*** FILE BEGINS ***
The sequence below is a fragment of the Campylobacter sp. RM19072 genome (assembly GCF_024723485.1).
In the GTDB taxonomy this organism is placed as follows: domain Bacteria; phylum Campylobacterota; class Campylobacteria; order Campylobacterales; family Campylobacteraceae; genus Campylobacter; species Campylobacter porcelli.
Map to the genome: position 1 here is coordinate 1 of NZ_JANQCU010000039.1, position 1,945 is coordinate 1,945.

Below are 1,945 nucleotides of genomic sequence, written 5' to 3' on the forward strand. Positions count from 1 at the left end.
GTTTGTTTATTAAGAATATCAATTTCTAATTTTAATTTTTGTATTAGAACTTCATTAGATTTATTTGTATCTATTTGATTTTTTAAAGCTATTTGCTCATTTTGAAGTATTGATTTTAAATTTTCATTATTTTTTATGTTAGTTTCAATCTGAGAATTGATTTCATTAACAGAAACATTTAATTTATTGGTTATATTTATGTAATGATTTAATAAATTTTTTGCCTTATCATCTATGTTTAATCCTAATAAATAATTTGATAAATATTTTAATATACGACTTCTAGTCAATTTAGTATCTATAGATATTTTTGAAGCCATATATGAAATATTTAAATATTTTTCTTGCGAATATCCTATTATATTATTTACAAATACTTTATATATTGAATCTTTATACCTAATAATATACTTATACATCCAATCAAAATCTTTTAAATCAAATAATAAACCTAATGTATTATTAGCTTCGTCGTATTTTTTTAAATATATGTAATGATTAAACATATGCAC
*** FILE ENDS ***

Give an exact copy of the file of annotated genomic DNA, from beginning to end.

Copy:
The sequence below is a fragment of the Campylobacter sp. RM19072 genome (assembly GCF_024723485.1).
In the GTDB taxonomy this organism is placed as follows: domain Bacteria; phylum Campylobacterota; class Campylobacteria; order Campylobacterales; family Campylobacteraceae; genus Campylobacter; species Campylobacter porcelli.
Map to the genome: position 1 here is coordinate 1 of NZ_JANQCU010000039.1, position 1,945 is coordinate 1,945.

Below are 1,945 nucleotides of genomic sequence, written 5' to 3' on the forward strand. Positions count from 1 at the left end.
GTTTGTTTATTAAGAATATCAATTTCTAATTTTAATTTTTGTATTAGAACTTCATTAGATTTATTTGTATCTATTTGATTTTTTAAAGCTATTTGCTCATTTTGAAGTATTGATTTTAAATTTTCATTATTTTTTATGTTAGTTTCAATCTGAGAATTGATTTCATTAACAGAAACATTTAATTTATTGGTTATATTTATGTAATGATTTAATAAATTTTTTGCCTTATCATCTATGTTTAATCCTAATAAATAATTTGATAAATATTTTAATATACGACTTCTAGTCAATTTAGTATCTATAGATATTTTTGAAGCCATATATGAAATATTTAAATATTTTTCTTGCGAATATCCTATTATATTATTTACAAATACTTTATATATTGAATCTTTATACCTAATAATATACTTATACATCCAATCAAAATCTTTTAAATCAAATAATAAACCTAATGTATTATTAGCTTCGTCGTATTTTTTTAAATATATGTAATGATTAAACATATGCAC